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“Spray Brooms” Sweep Away Chemical Drift
Kurt Kamin has found a way to target coverage of spray booms with “spray brooms” designed to contain chemical drift.
  “We use water sensitive paper to demonstrate in front of customers, and they can’t believe how well our Pattern Master brushes work,” says Kamin, K-B Agritech. “The first words out of a university researcher specializing in spray patterns was, ‘Why didn’t I think of that?’”
  The brushes are 6 1/2 in. wide with a thin layer of bristles that hang in front of the spray tips. Wind striking the bristles is deflected, allowing the drops to form and fall intact.
  Independent research has shown a near doubling of coverage with the brushes in place over neighboring tips without them. Coverage went from 25 percent, applying 20 gal. per acre at 12 1/2 mph, to 48 percent coverage. Kamin points out that every sprayer creates its own headwind simply moving through the field. As air moves around the boom, it speeds up.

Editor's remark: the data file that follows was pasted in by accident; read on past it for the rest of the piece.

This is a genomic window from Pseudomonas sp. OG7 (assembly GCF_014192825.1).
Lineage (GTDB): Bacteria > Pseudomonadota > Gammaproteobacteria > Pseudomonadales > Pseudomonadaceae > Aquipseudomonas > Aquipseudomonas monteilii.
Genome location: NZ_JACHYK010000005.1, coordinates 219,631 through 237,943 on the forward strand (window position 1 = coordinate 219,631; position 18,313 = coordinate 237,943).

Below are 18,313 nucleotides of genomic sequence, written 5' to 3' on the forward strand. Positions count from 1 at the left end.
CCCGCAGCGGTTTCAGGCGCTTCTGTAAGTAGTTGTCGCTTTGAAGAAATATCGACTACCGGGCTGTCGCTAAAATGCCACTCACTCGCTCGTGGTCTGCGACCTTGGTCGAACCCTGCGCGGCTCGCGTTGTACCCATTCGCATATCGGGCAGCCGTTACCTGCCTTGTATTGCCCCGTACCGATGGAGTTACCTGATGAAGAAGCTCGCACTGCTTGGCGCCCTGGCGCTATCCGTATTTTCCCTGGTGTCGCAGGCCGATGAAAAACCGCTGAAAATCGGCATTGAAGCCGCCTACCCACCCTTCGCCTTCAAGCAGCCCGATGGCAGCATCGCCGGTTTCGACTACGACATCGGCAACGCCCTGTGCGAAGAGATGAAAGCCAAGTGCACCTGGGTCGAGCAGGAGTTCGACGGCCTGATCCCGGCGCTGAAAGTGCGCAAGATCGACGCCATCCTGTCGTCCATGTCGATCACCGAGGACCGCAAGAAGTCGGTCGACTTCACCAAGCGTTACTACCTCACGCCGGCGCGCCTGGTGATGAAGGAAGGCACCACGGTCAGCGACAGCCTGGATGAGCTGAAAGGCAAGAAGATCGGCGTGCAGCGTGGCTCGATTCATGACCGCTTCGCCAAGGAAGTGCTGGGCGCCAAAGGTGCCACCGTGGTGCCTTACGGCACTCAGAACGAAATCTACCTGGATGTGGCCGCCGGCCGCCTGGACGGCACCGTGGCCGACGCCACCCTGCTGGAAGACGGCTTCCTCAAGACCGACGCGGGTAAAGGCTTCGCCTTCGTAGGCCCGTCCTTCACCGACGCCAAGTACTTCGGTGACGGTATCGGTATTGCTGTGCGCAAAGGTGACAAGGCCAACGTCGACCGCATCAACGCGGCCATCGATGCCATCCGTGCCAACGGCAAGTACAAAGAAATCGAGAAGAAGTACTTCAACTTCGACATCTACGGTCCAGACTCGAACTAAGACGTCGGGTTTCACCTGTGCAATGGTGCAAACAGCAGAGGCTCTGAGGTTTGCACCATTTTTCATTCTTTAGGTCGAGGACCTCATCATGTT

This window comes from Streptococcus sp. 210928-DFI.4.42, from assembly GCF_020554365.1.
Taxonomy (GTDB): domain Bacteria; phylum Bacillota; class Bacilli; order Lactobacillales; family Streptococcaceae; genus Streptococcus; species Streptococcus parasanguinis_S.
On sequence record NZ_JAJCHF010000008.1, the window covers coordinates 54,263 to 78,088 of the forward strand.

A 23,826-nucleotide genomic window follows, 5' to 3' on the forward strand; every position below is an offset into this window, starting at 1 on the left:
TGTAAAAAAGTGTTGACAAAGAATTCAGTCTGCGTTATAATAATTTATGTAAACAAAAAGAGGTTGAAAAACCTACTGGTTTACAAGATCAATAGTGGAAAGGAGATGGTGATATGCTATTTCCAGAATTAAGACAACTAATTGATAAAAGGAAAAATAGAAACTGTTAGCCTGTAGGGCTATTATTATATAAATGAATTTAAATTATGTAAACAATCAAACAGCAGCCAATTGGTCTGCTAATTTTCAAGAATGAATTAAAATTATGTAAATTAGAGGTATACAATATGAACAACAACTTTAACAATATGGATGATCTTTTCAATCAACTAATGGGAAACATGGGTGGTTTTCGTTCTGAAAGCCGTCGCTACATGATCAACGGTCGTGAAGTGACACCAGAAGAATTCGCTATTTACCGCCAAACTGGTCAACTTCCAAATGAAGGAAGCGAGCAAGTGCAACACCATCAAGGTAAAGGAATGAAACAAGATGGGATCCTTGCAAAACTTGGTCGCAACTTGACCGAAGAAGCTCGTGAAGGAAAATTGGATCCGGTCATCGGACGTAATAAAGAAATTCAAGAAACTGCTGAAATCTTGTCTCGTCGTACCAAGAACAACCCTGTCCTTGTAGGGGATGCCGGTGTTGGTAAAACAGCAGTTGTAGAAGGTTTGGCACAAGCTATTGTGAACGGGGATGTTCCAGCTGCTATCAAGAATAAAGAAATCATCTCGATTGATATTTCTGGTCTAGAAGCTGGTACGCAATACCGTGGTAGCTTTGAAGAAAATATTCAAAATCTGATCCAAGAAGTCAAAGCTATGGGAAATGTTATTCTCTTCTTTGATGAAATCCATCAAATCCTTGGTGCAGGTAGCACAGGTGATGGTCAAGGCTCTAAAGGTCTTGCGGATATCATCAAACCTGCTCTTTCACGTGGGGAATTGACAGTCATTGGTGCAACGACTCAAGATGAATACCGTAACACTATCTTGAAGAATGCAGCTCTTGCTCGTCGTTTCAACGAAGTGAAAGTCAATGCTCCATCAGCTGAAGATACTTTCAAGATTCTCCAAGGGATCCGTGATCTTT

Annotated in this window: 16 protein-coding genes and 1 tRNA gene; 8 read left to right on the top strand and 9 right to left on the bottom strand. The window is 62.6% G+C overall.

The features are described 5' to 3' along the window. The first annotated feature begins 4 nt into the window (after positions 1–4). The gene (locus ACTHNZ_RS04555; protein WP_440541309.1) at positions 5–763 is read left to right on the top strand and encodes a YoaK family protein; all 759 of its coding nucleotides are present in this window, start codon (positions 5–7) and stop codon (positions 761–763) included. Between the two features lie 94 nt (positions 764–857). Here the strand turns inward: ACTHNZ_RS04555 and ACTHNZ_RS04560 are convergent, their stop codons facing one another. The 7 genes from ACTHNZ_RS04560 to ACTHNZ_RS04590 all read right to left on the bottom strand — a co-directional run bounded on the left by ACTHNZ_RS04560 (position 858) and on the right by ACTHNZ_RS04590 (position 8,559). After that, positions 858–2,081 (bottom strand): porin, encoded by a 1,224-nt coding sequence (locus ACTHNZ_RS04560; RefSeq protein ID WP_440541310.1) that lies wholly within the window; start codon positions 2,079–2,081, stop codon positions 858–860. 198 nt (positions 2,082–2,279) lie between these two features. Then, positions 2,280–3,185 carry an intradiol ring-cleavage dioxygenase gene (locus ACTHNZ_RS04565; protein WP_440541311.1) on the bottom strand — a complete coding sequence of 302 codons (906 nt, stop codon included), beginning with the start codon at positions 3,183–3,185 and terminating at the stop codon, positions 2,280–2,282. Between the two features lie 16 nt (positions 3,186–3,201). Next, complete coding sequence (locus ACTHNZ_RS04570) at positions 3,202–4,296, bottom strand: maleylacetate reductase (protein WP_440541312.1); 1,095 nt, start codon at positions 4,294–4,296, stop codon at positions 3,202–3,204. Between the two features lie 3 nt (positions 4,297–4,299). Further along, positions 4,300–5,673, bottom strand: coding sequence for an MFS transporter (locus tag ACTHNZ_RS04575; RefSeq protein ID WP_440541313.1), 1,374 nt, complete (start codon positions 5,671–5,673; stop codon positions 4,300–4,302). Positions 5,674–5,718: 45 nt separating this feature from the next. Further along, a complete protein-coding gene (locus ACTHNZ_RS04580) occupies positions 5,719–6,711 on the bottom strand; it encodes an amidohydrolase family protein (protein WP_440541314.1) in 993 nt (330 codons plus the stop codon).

“Add a 10 mph ground speed to a 10 mph wind, and we’ve had airspeeds of 20 to 25 mph hitting the spray pattern,” he says. “That scatters spray droplets. If you see a mist form around spray tips, the droplet pattern is being disrupted.”
  “The brushes are made of polyethylene fibers with memory,” says Kamin. “The brushes bend if they hit the dirt, putting no pressure on the boom, but returning to shape. We are also working on a spring-loaded brush for breakaway booms.”
  Cost to equip a 120-ft. boom with brushes on 20-in. spacing runs around $4,400. They’re available direct from Kamin by phone or on his website.
  You can see a video of the Pattern Master brushes at www.FARMSHOW.com.
  Contact: FARM SHOW Followup, K-B Agritech, N6875 5th Ave., Plainfield, Wis. 54966 (ph 715 498-0005; kurt_kamin@yahoo.com; www.k-bagritechllc.com).

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2015 - Volume #39, Issue #4